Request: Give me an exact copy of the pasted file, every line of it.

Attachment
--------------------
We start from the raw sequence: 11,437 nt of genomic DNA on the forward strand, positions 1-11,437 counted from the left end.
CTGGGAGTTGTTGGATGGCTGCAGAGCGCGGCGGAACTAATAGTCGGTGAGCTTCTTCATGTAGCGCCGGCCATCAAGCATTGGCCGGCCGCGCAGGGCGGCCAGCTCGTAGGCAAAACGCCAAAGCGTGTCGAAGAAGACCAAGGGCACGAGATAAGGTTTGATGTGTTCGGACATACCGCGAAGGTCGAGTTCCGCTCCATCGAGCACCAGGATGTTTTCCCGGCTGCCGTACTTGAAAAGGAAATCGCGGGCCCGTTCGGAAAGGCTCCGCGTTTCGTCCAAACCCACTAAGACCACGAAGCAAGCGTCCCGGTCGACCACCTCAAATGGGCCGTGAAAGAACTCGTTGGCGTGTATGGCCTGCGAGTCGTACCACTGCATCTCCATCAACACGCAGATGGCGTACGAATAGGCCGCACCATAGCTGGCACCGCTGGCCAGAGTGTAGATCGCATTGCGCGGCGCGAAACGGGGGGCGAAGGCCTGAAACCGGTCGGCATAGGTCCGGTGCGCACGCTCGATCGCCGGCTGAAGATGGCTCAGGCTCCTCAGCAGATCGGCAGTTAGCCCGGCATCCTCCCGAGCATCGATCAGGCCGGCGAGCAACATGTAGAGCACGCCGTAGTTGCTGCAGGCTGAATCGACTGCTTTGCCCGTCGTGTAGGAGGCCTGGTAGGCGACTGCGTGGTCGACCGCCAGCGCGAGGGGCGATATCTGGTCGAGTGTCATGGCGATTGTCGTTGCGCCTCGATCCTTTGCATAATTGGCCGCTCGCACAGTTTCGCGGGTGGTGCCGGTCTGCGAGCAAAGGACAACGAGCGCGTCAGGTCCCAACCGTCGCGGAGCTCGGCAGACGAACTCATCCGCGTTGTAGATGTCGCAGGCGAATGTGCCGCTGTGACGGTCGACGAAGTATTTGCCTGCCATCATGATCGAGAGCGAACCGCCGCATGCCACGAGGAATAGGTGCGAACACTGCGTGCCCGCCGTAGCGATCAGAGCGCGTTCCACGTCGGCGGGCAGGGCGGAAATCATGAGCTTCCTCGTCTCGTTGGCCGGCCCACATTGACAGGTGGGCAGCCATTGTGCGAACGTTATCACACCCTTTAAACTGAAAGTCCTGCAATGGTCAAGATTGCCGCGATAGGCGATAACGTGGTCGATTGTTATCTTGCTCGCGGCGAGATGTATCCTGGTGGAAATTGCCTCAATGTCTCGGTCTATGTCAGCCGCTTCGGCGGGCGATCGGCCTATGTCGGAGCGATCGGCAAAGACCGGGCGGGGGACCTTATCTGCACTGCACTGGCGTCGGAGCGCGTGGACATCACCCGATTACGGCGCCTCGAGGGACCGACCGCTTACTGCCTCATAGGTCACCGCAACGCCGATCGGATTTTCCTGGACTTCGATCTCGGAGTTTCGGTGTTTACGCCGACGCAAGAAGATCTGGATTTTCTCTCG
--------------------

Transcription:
We start from the raw sequence: 11,437 nt of genomic DNA on the forward strand, positions 1-11,437 counted from the left end.
CTGGGAGTTGTTGGATGGCTGCAGAGCGCGGCGGAACTAATAGTCGGTGAGCTTCTTCATGTAGCGCCGGCCATCAAGCATTGGCCGGCCGCGCAGGGCGGCCAGCTCGTAGGCAAAACGCCAAAGCGTGTCGAAGAAGACCAAGGGCACGAGATAAGGTTTGATGTGTTCGGACATACCGCGAAGGTCGAGTTCCGCTCCATCGAGCACCAGGATGTTTTCCCGGCTGCCGTACTTGAAAAGGAAATCGCGGGCCCGTTCGGAAAGGCTCCGCGTTTCGTCCAAACCCACTAAGACCACGAAGCAAGCGTCCCGGTCGACCACCTCAAATGGGCCGTGAAAGAACTCGTTGGCGTGTATGGCCTGCGAGTCGTACCACTGCATCTCCATCAACACGCAGATGGCGTACGAATAGGCCGCACCATAGCTGGCACCGCTGGCCAGAGTGTAGATCGCATTGCGCGGCGCGAAACGGGGGGCGAAGGCCTGAAACCGGTCGGCATAGGTCCGGTGCGCACGCTCGATCGCCGGCTGAAGATGGCTCAGGCTCCTCAGCAGATCGGCAGTTAGCCCGGCATCCTCCCGAGCATCGATCAGGCCGGCGAGCAACATGTAGAGCACGCCGTAGTTGCTGCAGGCTGAATCGACTGCTTTGCCCGTCGTGTAGGAGGCCTGGTAGGCGACTGCGTGGTCGACCGCCAGCGCGAGGGGCGATATCTGGTCGAGTGTCATGGCGATTGTCGTTGCGCCTCGATCCTTTGCATAATTGGCCGCTCGCACAGTTTCGCGGGTGGTGCCGGTCTGCGAGCAAAGGACAACGAGCGCGTCAGGTCCCAACCGTCGCGGAGCTCGGCAGACGAACTCATCCGCGTTGTAGATGTCGCAGGCGAATGTGCCGCTGTGACGGTCGACGAAGTATTTGCCTGCCATCATGATCGAGAGCGAACCGCCGCATGCCACGAGGAATAGGTGCGAACACTGCGTGCCCGCCGTAGCGATCAGAGCGCGTTCCACGTCGGCGGGCAGGGCGGAAATCATGAGCTTCCTCGTCTCGTTGGCCGGCCCACATTGACAGGTGGGCAGCCATTGTGCGAACGTTATCACACCCTTTAAACTGAAAGTCCTGCAATGGTCAAGATTGCCGCGATAGGCGATAACGTGGTCGATTGTTATCTTGCTCGCGGCGAGATGTATCCTGGTGGAAATTGCCTCAATGTCTCGGTCTATGTCAGCCGCTTCGGCGGGCGATCGGCCTATGTCGGAGCGATCGGCAAAGACCGGGCGGGGGACCTTATCTGCACTGCACTGGCGTCGGAGCGCGTGGACATCACCCGATTACGGCGCCTCGAGGGACCGACCGCTTACTGCCTCATAGGTCACCGCAACGCCGATCGGATTTTCCTGGACTTCGATCTCGGAGTTTCGGTGTTTACGCCGACGCAAGAAGATCTGGATTTTCTCTCG